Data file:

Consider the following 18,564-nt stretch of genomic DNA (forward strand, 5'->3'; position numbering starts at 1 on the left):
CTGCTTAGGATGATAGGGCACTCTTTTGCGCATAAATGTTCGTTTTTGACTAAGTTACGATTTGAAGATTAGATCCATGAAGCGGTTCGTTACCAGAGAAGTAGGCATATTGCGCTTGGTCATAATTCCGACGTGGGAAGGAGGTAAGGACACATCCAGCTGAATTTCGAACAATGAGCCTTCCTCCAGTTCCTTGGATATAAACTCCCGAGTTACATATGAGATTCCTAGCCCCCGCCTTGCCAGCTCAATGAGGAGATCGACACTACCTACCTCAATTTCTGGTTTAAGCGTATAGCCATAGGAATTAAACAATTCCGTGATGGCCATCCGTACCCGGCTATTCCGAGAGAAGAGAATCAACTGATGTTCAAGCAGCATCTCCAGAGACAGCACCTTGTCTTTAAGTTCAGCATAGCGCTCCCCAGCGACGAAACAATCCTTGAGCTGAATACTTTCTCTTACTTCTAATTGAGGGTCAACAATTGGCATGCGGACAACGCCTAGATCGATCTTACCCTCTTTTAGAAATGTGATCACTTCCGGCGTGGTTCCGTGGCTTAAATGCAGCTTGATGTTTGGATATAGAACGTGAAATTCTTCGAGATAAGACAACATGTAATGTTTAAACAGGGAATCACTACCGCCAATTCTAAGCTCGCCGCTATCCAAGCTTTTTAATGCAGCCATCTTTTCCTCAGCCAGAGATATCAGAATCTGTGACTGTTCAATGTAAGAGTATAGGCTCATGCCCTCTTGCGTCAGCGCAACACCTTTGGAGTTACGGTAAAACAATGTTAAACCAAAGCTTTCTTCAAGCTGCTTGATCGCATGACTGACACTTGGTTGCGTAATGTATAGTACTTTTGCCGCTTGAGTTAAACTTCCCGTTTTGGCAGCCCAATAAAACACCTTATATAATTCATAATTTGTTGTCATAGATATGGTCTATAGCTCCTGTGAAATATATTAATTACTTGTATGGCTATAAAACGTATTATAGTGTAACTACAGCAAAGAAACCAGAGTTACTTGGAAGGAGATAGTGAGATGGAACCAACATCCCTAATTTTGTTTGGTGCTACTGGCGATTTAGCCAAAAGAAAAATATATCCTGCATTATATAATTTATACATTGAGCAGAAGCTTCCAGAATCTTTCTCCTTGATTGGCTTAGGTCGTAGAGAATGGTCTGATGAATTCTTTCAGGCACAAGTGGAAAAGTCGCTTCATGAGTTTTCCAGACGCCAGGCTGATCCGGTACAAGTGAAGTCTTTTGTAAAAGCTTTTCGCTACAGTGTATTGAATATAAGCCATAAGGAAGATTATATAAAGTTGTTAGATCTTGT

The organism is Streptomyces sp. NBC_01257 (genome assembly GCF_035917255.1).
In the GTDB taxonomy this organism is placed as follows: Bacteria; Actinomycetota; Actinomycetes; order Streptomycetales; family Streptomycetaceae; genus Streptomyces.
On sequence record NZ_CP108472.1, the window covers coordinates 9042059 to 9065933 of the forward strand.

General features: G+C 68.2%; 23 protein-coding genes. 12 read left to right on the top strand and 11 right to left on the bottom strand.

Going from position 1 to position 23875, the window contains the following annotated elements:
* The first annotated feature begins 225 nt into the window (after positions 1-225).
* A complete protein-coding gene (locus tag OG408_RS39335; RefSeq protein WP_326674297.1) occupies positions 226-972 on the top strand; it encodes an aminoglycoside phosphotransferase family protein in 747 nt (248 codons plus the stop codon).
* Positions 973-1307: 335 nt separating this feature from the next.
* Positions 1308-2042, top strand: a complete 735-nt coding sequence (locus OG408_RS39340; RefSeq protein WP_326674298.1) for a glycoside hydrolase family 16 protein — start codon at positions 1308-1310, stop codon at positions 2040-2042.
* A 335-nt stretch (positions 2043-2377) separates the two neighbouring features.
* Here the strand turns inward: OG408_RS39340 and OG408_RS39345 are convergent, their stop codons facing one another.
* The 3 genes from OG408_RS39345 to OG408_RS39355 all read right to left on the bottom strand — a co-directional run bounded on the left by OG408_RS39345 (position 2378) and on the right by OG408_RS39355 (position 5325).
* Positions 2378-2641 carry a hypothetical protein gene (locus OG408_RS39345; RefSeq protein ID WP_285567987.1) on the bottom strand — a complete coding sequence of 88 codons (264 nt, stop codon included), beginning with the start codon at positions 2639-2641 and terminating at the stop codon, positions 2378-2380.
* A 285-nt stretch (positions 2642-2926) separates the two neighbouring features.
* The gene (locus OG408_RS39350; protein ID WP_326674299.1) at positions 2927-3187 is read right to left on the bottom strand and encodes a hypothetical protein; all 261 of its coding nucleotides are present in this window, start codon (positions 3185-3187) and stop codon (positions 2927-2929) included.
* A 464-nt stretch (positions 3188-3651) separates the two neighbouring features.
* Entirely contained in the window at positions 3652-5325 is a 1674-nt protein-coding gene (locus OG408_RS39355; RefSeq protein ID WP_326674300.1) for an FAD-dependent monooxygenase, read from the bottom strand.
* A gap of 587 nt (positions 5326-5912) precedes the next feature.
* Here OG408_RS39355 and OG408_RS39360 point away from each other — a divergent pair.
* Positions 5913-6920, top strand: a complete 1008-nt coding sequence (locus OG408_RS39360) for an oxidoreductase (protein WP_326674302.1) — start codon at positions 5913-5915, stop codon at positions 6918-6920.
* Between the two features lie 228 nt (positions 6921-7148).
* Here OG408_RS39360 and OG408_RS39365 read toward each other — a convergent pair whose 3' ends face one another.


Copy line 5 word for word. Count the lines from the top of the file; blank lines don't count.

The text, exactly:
On sequence record NZ_CP108472.1, the window covers coordinates 9042059 to 9065933 of the forward strand.